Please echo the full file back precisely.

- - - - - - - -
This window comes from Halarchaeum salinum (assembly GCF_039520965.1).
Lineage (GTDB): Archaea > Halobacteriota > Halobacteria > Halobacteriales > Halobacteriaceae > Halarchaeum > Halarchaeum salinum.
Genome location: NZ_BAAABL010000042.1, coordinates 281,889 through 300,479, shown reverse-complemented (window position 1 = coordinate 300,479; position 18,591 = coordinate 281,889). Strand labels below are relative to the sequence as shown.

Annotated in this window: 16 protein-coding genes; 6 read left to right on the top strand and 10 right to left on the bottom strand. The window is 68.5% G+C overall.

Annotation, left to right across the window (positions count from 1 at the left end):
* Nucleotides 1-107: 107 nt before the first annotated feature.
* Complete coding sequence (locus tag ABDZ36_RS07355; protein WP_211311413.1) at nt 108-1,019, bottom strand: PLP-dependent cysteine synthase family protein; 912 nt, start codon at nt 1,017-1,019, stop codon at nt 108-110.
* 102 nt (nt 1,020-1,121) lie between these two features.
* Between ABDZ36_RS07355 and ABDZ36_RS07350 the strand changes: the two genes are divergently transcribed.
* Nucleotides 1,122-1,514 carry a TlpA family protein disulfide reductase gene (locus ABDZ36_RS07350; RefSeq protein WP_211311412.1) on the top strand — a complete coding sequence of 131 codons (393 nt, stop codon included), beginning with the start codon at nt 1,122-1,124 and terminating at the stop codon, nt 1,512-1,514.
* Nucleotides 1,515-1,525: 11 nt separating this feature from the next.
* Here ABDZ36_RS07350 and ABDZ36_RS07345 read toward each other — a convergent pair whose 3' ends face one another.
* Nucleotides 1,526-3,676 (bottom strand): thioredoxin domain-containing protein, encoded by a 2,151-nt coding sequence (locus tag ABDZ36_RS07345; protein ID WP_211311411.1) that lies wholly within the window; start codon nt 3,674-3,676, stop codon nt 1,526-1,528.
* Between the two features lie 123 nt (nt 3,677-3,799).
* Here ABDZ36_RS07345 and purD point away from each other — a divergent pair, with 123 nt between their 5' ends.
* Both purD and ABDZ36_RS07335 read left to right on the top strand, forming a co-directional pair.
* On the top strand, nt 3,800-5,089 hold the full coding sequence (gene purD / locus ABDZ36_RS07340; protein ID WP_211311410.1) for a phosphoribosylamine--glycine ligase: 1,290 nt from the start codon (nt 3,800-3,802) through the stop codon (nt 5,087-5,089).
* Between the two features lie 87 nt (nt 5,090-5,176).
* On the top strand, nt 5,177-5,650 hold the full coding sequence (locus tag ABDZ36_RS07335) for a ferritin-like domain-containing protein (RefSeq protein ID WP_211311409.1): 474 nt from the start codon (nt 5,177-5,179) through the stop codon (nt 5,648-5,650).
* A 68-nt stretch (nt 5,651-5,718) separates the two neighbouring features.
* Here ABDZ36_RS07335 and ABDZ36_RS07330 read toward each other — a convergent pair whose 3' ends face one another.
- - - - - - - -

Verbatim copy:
This window comes from Halarchaeum salinum (assembly GCF_039520965.1).
Lineage (GTDB): Archaea > Halobacteriota > Halobacteria > Halobacteriales > Halobacteriaceae > Halarchaeum > Halarchaeum salinum.
Genome location: NZ_BAAABL010000042.1, coordinates 281,889 through 300,479, shown reverse-complemented (window position 1 = coordinate 300,479; position 18,591 = coordinate 281,889). Strand labels below are relative to the sequence as shown.

Annotated in this window: 16 protein-coding genes; 6 read left to right on the top strand and 10 right to left on the bottom strand. The window is 68.5% G+C overall.

Annotation, left to right across the window (positions count from 1 at the left end):
* Nucleotides 1-107: 107 nt before the first annotated feature.
* Complete coding sequence (locus tag ABDZ36_RS07355; protein WP_211311413.1) at nt 108-1,019, bottom strand: PLP-dependent cysteine synthase family protein; 912 nt, start codon at nt 1,017-1,019, stop codon at nt 108-110.
* 102 nt (nt 1,020-1,121) lie between these two features.
* Between ABDZ36_RS07355 and ABDZ36_RS07350 the strand changes: the two genes are divergently transcribed.
* Nucleotides 1,122-1,514 carry a TlpA family protein disulfide reductase gene (locus ABDZ36_RS07350; RefSeq protein WP_211311412.1) on the top strand — a complete coding sequence of 131 codons (393 nt, stop codon included), beginning with the start codon at nt 1,122-1,124 and terminating at the stop codon, nt 1,512-1,514.
* Nucleotides 1,515-1,525: 11 nt separating this feature from the next.
* Here ABDZ36_RS07350 and ABDZ36_RS07345 read toward each other — a convergent pair whose 3' ends face one another.
* Nucleotides 1,526-3,676 (bottom strand): thioredoxin domain-containing protein, encoded by a 2,151-nt coding sequence (locus tag ABDZ36_RS07345; protein ID WP_211311411.1) that lies wholly within the window; start codon nt 3,674-3,676, stop codon nt 1,526-1,528.
* Between the two features lie 123 nt (nt 3,677-3,799).
* Here ABDZ36_RS07345 and purD point away from each other — a divergent pair, with 123 nt between their 5' ends.
* Both purD and ABDZ36_RS07335 read left to right on the top strand, forming a co-directional pair.
* On the top strand, nt 3,800-5,089 hold the full coding sequence (gene purD / locus ABDZ36_RS07340; protein ID WP_211311410.1) for a phosphoribosylamine--glycine ligase: 1,290 nt from the start codon (nt 3,800-3,802) through the stop codon (nt 5,087-5,089).
* Between the two features lie 87 nt (nt 5,090-5,176).
* On the top strand, nt 5,177-5,650 hold the full coding sequence (locus tag ABDZ36_RS07335) for a ferritin-like domain-containing protein (RefSeq protein ID WP_211311409.1): 474 nt from the start codon (nt 5,177-5,179) through the stop codon (nt 5,648-5,650).
* A 68-nt stretch (nt 5,651-5,718) separates the two neighbouring features.
* Here ABDZ36_RS07335 and ABDZ36_RS07330 read toward each other — a convergent pair whose 3' ends face one another.